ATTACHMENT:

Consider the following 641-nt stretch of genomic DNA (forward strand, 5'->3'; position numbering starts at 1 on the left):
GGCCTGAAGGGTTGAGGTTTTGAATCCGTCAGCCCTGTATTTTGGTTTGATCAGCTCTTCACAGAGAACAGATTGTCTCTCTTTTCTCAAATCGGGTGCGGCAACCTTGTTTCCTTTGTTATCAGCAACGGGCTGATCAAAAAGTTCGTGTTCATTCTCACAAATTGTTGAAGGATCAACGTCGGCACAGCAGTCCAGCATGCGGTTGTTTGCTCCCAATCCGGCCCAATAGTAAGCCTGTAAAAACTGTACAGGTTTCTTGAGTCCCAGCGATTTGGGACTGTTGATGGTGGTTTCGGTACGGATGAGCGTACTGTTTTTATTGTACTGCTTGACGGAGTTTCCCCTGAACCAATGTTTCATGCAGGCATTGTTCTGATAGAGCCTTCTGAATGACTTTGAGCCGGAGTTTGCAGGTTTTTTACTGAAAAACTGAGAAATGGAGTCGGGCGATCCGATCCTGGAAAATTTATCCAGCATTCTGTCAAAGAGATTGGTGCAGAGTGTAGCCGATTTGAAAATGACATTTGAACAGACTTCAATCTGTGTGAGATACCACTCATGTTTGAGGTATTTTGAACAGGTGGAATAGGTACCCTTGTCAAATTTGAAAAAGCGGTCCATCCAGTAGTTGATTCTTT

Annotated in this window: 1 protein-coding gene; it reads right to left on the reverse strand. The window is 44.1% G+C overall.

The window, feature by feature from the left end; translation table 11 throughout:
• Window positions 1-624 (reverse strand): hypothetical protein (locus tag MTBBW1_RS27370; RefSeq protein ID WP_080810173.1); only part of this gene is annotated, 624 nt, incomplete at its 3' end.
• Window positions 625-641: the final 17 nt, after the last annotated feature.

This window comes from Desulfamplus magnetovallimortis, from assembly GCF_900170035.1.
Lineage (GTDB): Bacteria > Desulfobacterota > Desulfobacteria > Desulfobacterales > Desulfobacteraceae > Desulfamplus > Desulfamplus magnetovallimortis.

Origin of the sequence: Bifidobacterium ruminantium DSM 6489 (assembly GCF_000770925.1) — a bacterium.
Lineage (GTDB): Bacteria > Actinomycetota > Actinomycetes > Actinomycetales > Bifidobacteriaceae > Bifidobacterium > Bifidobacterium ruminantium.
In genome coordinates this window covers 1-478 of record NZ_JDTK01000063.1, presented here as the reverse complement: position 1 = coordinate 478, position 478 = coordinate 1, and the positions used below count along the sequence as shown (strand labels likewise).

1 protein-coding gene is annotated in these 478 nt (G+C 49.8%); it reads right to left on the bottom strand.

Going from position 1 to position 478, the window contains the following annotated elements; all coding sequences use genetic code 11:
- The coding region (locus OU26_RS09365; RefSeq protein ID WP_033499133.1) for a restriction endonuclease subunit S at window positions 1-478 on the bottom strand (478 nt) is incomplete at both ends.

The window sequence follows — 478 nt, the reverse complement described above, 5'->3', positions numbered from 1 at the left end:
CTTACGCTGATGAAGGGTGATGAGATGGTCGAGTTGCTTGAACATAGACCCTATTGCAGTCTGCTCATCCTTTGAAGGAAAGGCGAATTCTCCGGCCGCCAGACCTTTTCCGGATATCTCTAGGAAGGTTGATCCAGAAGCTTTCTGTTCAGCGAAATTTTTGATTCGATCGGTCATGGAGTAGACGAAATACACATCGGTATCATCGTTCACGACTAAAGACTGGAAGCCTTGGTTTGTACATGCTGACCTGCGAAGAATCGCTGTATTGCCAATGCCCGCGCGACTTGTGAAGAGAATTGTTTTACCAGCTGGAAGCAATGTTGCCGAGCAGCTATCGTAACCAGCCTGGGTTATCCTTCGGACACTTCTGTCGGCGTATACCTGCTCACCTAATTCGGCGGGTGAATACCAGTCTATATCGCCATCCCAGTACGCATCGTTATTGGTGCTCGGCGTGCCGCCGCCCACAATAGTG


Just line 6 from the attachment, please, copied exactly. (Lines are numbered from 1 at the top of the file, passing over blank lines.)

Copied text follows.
• Window positions 625-641: the final 17 nt, after the last annotated feature.